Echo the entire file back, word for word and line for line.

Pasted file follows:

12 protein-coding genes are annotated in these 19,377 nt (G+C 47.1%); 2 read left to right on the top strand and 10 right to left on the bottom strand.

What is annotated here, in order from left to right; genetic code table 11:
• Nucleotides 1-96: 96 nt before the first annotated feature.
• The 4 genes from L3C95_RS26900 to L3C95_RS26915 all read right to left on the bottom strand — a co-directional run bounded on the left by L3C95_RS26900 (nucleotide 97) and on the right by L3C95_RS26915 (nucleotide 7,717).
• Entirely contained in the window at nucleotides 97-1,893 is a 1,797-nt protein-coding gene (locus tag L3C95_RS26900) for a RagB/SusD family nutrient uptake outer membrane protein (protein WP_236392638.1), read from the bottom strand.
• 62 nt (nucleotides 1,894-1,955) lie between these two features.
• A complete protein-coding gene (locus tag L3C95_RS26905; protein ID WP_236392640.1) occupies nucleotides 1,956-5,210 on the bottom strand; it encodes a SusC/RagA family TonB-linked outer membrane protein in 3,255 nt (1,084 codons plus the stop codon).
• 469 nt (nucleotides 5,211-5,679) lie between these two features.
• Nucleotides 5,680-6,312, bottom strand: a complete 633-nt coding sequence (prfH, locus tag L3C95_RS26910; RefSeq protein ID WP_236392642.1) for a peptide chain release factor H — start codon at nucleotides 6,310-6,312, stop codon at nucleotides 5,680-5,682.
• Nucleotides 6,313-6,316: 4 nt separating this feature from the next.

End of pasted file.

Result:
12 protein-coding genes are annotated in these 19,377 nt (G+C 47.1%); 2 read left to right on the top strand and 10 right to left on the bottom strand.

What is annotated here, in order from left to right; genetic code table 11:
• Nucleotides 1-96: 96 nt before the first annotated feature.
• The 4 genes from L3C95_RS26900 to L3C95_RS26915 all read right to left on the bottom strand — a co-directional run bounded on the left by L3C95_RS26900 (nucleotide 97) and on the right by L3C95_RS26915 (nucleotide 7,717).
• Entirely contained in the window at nucleotides 97-1,893 is a 1,797-nt protein-coding gene (locus tag L3C95_RS26900) for a RagB/SusD family nutrient uptake outer membrane protein (protein WP_236392638.1), read from the bottom strand.
• 62 nt (nucleotides 1,894-1,955) lie between these two features.
• A complete protein-coding gene (locus tag L3C95_RS26905; protein ID WP_236392640.1) occupies nucleotides 1,956-5,210 on the bottom strand; it encodes a SusC/RagA family TonB-linked outer membrane protein in 3,255 nt (1,084 codons plus the stop codon).
• 469 nt (nucleotides 5,211-5,679) lie between these two features.
• Nucleotides 5,680-6,312, bottom strand: a complete 633-nt coding sequence (prfH, locus tag L3C95_RS26910; RefSeq protein ID WP_236392642.1) for a peptide chain release factor H — start codon at nucleotides 6,310-6,312, stop codon at nucleotides 5,680-5,682.
• Nucleotides 6,313-6,316: 4 nt separating this feature from the next.